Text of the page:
On Wednesday, 13/07/2013 my post regarding Asperger’s was republished by The Register. To say that the response, both public and private, from clients, friends, family, colleagues (past and present) and strangers, has been overwhelming would be an understatement. The article spent around 48hours in the top 10 most read articles on the site.
I’m stunned, and truly, sincerely, touched. The decision to share that part of me wasn’t an easy one. I don’t crave attention of the sort that was thrust upon me by its publication, and once I have it I really don’t know what to do with it.
I strongly believe that the following post belongs on a personal blog, not a business blog, however as I posted the original post here, it makes sense that this should go here too. After this I will no longer be posting on the subject. I am by no means an expert on it. If you believe that you, or someone close to you suffers from Asperger Syndrome, talk to your GP.
1. Why isn’t your phone number displayed on the website?
This is a question I receive from many sources. It comes down to workflow. I get a lot of inquiries on a daily basis and find it easier to manage those inquiries if I receive them by email. I also spend quite a lot of time everyday with clients, or deep in concentration. Stopping to answer my phone can cost me quite a lot of time in lost productivity, where answering an email does not. I have also published my phone number previously and been bombarded with Telemarketing, Scam calls and Scam SMS’s. Until someone comes up with spam filtering for phone calls and SMS, I’ll continue to accept your initial inquiries through my website, or by referral email.
2. What are the prejudices mentioned. How can they affect clients business ?
Like most IT Professionals I’ve encountered situations where I’ve had a bad experience with a particular piece of hardware or vendor. Unlike most IT professionals I have a tendency to hold a grudge, regardless of how baseless that grudge may be. For example: I loathe Sony. I don’t have any reason to loather Sony, other than that I had a bad experience with a Sony mobile phone in 2007. Unfortunately because of that I will never buy anything Sony produces. Ever. This is bad for my clients because it means that even if a Sony product was the best solution to a particular problem, I am highly unlikely to recommend that product because of personal issues. I don’t forgive easily and I don’t forget. The Sony issue is just an example though. They don’t make hardware or offer services that my clients are likely to use so its one that I don’t have to give up. Having said that I have developed checks and balances that are designed to defeat my personal prejudices. So far it’s always worked. I won’t ever rule out a product, service or vendor simply because of my personal prejudices.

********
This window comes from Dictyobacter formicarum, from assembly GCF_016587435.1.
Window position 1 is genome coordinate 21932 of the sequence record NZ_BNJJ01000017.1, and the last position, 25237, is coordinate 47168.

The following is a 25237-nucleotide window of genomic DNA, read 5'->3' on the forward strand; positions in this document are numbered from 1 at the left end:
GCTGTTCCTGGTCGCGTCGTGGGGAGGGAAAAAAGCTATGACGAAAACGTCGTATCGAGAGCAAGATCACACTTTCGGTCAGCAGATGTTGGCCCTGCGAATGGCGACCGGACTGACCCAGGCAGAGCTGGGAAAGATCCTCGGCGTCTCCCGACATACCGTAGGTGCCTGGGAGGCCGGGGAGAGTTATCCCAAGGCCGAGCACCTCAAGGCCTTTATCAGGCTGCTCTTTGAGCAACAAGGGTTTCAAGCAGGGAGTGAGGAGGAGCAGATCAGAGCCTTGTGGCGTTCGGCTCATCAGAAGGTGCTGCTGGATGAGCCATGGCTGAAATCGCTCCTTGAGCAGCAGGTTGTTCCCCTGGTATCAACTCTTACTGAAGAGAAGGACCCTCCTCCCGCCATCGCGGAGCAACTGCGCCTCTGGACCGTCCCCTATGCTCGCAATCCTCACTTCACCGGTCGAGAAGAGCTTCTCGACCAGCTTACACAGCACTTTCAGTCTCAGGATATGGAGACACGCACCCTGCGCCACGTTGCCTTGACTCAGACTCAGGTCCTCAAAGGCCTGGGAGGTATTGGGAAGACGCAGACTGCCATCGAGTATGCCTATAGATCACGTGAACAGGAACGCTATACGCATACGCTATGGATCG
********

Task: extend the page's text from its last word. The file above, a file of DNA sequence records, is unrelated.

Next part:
Regardless of how I feel I will always do whats best for the client. After all, they are paying.
3. What is a lack of functional empathy? Are you a Sociopath/Psychopath?
No, it doesn’t mean that I am a Sociopath/Psychopath. I have Criminal Minds to thanks for the rise in this question. The term functional empathy is a misnomer. Known in clinical circles as Atypical Empathic Response, it simply means that in circumstances where most people would feel empathy for another person, such as noticing that they are displaying body language indicating that they are upset, I have none of the normal empathic response. Its not that I don’t notice, I probably do on some level, its that my brain doesn’t process this in the same way as those without Asperger Syndrome, and I come off as uncaring, aloof or arrogant. Also, because I don’t associate an empathic response with small details, I quickly forget them. Hence the reference to forgetting little Johnny’s name.
4. Asperger Syndrome isn’t real/devastating. You can learn to stop being like you are. Etc.
Not so much a question, but I would like to take the time to respond to this. I can attest to the fact that Asperger Syndrome is real, and that people with Asperger Syndrome struggle everyday. Some will never be diagnosed and will live forever incomplete. Part of me is non-functional and for years I had no idea why I was barely able to tolerate or function in situations that everyone else I knew was comfortable in or easily able to handle. Some of what I am can be controlled through medications. Some of what I am can be controlled through behavioral therapies/management regimes. At the end of the day though, I am what I am and will do the best I can with the hand I’ve been dealt, both personally and professionally.
To conclude, if you weren’t aware of Asperger’s previously I hope that I have helped you to become more aware. I dearly hope that this understanding helps breed more tolerance. The world can always use more tolerance. We are, after all, all unique. Some of us are just a little more unique than others.
PS. How do you catch a unique squirrell? Unique up on it.